Click or drag to resize
Groups, Roles and Application Contexts

This topics explains the concepts behind roles, groups and application contexts in PACKflow.

You may refer to the Administration pages for practical information on how to manage groups in PACKflow.

This topic contains the following sections:

Overview

PACKflow uses different concepts listed below to manage users membership and permissions.

  • Modeling Role

    Roles are a permission modeling object used at application design time. They allow to template permissions within the modeled applications.

    When deploying an application, the modeled roles are translated into Group instances.

  • Group

    The group object allows to array principals at runtime. It may contain PFUser or other PFGroup instances.

  • Application Context

    Application contexts are runtime data partionning objects, allowing keeping data private for different entities using the same application.

Groups

Groups are runtime containers for other PACKflow groups or users.

When computing permissions, PACKflow RLS considers included groups have the same permissions as their parent *.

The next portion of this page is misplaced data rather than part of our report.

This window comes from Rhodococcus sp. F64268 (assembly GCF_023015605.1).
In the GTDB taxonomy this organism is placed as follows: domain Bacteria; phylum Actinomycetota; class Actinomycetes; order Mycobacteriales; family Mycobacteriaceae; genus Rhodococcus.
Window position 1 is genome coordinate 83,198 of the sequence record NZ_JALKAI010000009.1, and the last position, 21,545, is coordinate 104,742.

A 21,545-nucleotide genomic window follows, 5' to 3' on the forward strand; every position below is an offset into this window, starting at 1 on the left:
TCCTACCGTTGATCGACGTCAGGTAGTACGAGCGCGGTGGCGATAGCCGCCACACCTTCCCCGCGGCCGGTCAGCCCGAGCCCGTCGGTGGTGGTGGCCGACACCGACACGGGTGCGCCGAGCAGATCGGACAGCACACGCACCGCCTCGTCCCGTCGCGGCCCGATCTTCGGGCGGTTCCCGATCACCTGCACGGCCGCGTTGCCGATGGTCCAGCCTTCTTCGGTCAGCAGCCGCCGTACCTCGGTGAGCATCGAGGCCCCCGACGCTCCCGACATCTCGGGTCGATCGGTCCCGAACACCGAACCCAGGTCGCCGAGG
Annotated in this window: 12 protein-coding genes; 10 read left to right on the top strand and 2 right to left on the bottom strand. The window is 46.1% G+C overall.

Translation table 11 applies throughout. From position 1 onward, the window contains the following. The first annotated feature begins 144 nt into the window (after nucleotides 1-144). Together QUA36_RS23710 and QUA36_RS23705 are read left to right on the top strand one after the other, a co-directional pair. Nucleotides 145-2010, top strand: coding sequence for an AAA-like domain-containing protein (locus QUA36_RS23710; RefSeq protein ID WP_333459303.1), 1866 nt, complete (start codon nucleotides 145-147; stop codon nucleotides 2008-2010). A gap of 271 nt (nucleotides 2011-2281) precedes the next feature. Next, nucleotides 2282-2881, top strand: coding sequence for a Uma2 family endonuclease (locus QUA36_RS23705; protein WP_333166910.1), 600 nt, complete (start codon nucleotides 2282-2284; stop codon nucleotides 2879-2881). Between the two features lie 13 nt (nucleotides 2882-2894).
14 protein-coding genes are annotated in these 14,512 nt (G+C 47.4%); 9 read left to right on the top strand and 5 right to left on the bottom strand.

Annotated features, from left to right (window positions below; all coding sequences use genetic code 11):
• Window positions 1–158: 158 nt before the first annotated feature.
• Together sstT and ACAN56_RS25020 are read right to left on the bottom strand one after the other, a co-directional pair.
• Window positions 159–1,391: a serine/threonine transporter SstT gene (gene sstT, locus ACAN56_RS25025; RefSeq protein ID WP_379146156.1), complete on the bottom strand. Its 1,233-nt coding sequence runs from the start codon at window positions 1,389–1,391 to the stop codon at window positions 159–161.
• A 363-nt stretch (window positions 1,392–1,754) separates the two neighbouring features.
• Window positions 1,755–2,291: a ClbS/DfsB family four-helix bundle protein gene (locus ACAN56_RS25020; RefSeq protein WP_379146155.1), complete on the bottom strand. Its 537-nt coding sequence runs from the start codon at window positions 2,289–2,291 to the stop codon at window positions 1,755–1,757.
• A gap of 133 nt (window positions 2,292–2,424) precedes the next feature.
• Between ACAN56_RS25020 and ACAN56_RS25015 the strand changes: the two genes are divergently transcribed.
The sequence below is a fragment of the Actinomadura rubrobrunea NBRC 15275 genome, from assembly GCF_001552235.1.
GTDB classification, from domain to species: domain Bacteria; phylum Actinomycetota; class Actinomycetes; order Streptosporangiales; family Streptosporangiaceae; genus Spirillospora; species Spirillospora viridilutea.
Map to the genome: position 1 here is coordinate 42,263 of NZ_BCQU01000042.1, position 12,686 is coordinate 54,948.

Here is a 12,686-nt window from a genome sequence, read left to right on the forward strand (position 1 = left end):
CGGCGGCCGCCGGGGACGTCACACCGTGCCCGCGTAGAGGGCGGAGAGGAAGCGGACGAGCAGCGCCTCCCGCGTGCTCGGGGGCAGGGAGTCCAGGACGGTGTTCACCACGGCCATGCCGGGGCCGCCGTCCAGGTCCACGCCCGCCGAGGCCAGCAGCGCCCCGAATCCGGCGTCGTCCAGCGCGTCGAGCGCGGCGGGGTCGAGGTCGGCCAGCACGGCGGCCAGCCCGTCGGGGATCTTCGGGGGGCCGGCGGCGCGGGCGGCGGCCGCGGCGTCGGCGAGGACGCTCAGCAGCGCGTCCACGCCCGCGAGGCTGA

Note Note
* 'Parent' is used as a shortcut to say 'The group including the mentioned group'. There is no strict Parent notion in PACKflow. Groups can be included in several other groups, having multiple parents.

Each group has one of the following scopes:

  • Site

    Site groups are created runtime by the site administrators. They might be included in any other group, if not cycling. These groups can synchronize their membership on an Active Directory group.

    Application

    PACKflow engines instanciates application groups per application Context/Modeled Role combination. These application groups are used to define permissions on applications.

    Important note Important
    Application-scoped groups are called 'Roles' in the administrative GUI of PACKflow. This was decided to avoid confusion during runtime administration. In this document, we always use the word 'Role' to reference a modeling role, not a runtime group instance.

Comparation between group scopes

ScopeCreationInclusionAD SynchronizationUsage